It’s true, I’ve probably mentioned this strategy idea 59 times before this post, and some may tire of hearing about it. But I just. can’t. overstate. how much I love using it, several times a week even. It’s just that I know how difficult it is to convey excitement and magic from one classroom to another by typing words on a screen… I just truly want you to experience it with your kids too.

I’m not a fan of giving too many problems for homework (quality over quantity), or the idea of “grading” homework (since homework is an opportunity to practice something new, we are still learning, and many have not yet mastered whatever the homework is about). However, I do like to “spot check” a homework problem or two.

**Yet, ***if I a*m the only one who gets to “spot” the problems, how does that benefit my community of students?

Enter Nearpod iOS app. I like to choose one problem from the (paper, handwritten, old-school but good-school) homework that I’m most curious about so we can pick it apart. As students enter class, a Nearpod code is already projected on the screen. While I’m taking attendance, Nearpod is grabbing a work sample from every single student. Each student quickly takes a photo of the problem I’ve chosen ahead of time, and submits it on a blank “Draw” slide. I anonymize the work so we’re focused on the math, not who did it… initially, anyway. As conversations begin, students inevitably reveal their identities so they have the opportunity to show AND tell about their thinking that’s on the big screen, even if… especially if… it was initially wrong and they want help.

My Algebra 1 students are brand new to solving quadratic equations by factoring. No sooner did I project the first sample of student work today than my students literally started pointing at the screen, talking all over one another.

And this talking was on target. Noticing that a quadratic equation HAD been correctly factored, but * *poof** we’d lost the equals sign and it had become an expression by mistake. Or, that someone factored correctly, wrote an awesome equation, but made sign mistakes when they applied the Zero Product Property. We scroll through every work sample.

*Every one.*And we have a class chat about each one, pursuing all of the wonderful questions and comments that the kids are almost jumping out of their desks to share. We see trends. Several kids have made the same mistake enough times, that when we see it again, we almost have a code word…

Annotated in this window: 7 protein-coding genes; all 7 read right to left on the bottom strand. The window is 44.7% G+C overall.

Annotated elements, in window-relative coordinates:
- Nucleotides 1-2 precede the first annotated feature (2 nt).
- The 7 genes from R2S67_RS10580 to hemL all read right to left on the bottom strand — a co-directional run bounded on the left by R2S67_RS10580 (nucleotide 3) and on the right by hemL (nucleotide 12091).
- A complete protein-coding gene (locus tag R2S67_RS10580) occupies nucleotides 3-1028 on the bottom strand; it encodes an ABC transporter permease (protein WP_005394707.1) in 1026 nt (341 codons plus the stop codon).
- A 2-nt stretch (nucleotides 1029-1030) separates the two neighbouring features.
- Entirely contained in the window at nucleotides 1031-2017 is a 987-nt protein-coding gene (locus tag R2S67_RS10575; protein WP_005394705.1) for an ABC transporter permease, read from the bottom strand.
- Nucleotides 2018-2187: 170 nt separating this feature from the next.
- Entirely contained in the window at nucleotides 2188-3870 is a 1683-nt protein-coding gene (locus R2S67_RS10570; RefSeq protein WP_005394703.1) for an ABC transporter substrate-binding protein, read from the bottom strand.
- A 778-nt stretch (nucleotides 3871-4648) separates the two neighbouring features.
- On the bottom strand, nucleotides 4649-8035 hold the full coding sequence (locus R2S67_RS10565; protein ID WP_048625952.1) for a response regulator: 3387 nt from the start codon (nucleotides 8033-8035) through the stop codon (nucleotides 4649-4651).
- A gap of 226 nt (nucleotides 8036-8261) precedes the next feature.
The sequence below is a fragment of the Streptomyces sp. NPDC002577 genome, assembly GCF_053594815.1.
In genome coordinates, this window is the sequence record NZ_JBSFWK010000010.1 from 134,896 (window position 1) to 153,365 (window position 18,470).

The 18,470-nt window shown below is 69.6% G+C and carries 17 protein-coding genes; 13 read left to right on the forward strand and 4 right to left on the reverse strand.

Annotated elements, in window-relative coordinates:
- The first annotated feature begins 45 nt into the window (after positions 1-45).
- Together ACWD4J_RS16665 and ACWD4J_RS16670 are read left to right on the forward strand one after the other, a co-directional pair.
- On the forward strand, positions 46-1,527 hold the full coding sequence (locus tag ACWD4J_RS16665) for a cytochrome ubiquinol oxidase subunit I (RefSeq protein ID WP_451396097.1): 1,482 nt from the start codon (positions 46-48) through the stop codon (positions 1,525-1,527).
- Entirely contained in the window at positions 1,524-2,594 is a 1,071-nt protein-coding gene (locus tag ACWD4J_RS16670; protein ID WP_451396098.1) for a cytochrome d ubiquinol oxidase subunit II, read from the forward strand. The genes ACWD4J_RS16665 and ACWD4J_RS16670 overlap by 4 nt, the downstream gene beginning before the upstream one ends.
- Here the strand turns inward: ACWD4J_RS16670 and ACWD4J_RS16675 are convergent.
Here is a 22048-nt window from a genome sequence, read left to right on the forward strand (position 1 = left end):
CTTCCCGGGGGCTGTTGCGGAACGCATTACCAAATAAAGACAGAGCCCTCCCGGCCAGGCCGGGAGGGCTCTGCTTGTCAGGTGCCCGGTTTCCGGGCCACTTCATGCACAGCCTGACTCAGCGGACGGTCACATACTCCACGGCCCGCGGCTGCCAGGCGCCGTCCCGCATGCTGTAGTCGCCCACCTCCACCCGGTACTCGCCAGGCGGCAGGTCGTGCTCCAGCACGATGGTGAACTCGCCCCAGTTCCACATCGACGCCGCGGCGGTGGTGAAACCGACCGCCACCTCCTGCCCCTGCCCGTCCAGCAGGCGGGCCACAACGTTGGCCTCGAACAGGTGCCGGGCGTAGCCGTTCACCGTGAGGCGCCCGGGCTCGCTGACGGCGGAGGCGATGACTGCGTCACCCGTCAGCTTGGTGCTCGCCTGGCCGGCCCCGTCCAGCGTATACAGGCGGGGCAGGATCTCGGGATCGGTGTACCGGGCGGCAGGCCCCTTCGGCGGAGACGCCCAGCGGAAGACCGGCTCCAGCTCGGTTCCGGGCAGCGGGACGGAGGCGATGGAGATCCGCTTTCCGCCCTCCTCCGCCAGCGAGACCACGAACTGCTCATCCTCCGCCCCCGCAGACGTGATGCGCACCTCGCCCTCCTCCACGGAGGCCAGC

**the thing the teacher would write on a kid’s paper…**we say it, in unison, as a class. Today that word was, “Expression.” Every time a student moved every term to one side of the equals sign, but dropped the ” = 0″ in the process, we identified that error as “Expression.”

Nearpod, I don’t know how you do it, but there’s something about this format that brings out an energy in my students that almost doesn’t make sense. We are looking at equations and we are genuinely, seriously excited to talk about it!

*Teacher truth-note:* If we’ve ever taught this topic before, WE TEACHERS know our students are going to make these errors. BUT THE KIDS DON’T. This is the first time they’re doing this… they’re seeing this. Let them think they are the only group of kids who have ever done this. Give them the privilege of identifying and giving names to the errors they see. Let their eyes be fresh to the math that we’ve been teaching for years… and maybe, just maybe, some of that math will seem a little fresher to us teachers, too.

I like to follow-up with a “Poll” after these great conversations, *where students rank their current level of understanding.* Finally, I give them an “Open Ended” anonymous opportunity to ask questions, in writing, and showcase/address them before we leave Nearpod.

Students aren’t shy about sharing their opinions about the benefit of doing this feedback cycle. We often have to do a bit more reteaching once the Nearpod portion has ended, but it’s VERY focused.

If you have the means to do so, please try it in your own classroom! Steal my template here, and change the title slide to personalize it for your own use. AND… stop back here and tell me how it went! 🙂

Your comment about the students “discovering” their mistakes reminds me of my Alg II Trig and Math Analysis teacher in high school, who would tell us he didn’t know what to do next and… some of us believed him…. and we were all over those derivations.

What a simple, effective strategy! Talk about empowering students… show up your teacher who “doesn’t know”! 🙂